The Future of Hollywood Is HOUSTON

HOUSTON — Could H-Town soon be the Hollywood of the South?

Kendrick Sampson certainly thinks so. You may know him from a popular show called “Insecure.” Now he’s teaming up with a Houston city leader to bring movie magic to his hometown.

“That’s been my goal,” Sampson said. “Every chance I get, I come back here and do my best to share.”


He could have left Houston in his rear-view mirror. With roles on hit shows like “Insecure,” “How To Get Away With Murder” and “The Vampire Diaries,” he’s been steadily working in Hollywood for almost two decades. The Missouri City native can’t stay away.

“Cause he’s always here working with grassroots organizations,” City Councilmember Tarsha Jackson said. “Always advocating for something.”

Jackson also loves the world of filmmaking. She once worked for a production company in Houston in the early 2000s and said, it was frustrating to hire outside crews to complete projects.

“So I said if I ever get into a position to be able to create a space to where we can train our young men and women who isn’t to be in film, but also create a space for those who are in TV and film to be able to leave out their dream of being a director, actor etc. I’m going to do it,” Jackson said.

When Jackson and Sampson connected a few years ago, their shared interests turned into a common goal: Create a movie industry in the country’s fourth-largest city, starting with a soundstage.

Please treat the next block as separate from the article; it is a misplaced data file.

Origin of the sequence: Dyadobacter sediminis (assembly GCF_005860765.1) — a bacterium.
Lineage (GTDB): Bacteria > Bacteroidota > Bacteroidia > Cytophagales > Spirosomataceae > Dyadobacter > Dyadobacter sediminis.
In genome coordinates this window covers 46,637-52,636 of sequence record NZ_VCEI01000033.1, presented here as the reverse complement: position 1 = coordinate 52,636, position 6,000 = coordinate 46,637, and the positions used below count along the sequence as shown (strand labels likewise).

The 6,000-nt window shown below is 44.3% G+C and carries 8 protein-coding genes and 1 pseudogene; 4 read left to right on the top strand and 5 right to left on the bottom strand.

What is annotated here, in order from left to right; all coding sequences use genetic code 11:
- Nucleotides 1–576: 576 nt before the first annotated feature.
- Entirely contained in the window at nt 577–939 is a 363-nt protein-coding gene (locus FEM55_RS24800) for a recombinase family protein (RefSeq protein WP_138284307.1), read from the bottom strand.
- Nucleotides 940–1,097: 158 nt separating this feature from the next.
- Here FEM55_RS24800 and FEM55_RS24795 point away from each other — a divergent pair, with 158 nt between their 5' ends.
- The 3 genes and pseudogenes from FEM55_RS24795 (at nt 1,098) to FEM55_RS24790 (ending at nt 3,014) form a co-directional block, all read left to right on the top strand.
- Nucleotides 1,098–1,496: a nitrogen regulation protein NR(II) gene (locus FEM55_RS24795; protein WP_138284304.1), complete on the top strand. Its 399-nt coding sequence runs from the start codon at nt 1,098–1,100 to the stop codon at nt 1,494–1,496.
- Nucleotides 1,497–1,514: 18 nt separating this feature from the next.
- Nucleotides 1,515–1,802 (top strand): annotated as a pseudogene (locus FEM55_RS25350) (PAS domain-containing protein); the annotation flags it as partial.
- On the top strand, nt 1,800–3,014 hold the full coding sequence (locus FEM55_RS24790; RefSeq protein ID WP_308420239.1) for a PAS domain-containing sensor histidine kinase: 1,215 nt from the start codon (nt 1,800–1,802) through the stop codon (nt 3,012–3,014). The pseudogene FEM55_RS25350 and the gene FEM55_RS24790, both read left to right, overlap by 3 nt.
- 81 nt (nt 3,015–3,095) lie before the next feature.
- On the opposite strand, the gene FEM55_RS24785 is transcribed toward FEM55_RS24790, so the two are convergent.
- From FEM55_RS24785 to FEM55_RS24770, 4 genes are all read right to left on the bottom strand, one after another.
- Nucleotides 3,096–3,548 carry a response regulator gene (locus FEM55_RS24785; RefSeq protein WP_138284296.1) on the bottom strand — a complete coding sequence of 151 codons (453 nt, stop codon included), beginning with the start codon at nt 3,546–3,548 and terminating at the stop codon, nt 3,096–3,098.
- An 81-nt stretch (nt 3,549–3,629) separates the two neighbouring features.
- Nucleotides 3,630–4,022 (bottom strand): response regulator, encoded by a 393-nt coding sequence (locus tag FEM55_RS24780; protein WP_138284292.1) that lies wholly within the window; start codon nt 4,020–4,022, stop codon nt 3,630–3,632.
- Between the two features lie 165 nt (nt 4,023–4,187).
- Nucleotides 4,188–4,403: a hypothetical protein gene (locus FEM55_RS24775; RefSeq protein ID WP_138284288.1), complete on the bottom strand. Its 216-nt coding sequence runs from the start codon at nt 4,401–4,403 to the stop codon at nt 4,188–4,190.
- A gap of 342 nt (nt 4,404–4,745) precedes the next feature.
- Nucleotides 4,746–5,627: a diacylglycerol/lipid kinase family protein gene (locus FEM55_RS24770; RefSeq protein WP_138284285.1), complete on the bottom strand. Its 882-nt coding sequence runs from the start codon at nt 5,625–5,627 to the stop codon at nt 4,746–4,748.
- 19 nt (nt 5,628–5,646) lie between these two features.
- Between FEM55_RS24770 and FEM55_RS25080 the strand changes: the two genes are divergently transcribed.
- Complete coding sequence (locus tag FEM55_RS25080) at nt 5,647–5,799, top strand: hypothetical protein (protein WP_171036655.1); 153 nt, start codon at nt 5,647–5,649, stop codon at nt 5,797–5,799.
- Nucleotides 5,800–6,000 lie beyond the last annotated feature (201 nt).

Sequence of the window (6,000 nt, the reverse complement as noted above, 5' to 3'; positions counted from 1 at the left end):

“We identified Greenspoint Mall. It’s been vacant for about a decade now. It’s a place where… folks in the community shopped at one point, so what better place to create a partnership with the film industry,” Jackson said. “My job is to build up communities, create opportunities, get people in my district into some good-paying jobs.”

Sampson said he thinks the timing is prime. After months-long actors and writers strike, many people were forced to leave the industry to make ends meet. Sampson believes those people would be willing to move to a more affordable city like Houston, while also tapping into local talent.

“Part of that is, it’s already here. There are a lot of incredible filmmakers and crew,” Sampson said. “The talent here, and I think what’s important to do is connect with the training grounds that we have. We have incredible universities and colleges.”


Building a soundstage and having a trained crew are just part of it. Productions require cleaning, catering, and medical staff among other jobs. All of it requires capital. While Jackson works with her colleagues at city hall, Sampson is imploring those in the private sector to consider the possibilities.

“There is AI and there is so much new technology coming in, and I think there is an equitable way to build that,” Sampson said. “There is a forward-thinking way of building sound stages that are sustainable and making sure that the economy that’s coming in is inclusive of the people in the community.”

When it comes to the city he loves, Sampson says he never plans to leave it behind.

“If you don’t put money back into that infrastructure and people that you love most, then you’re not taking care of yourself,” he said.


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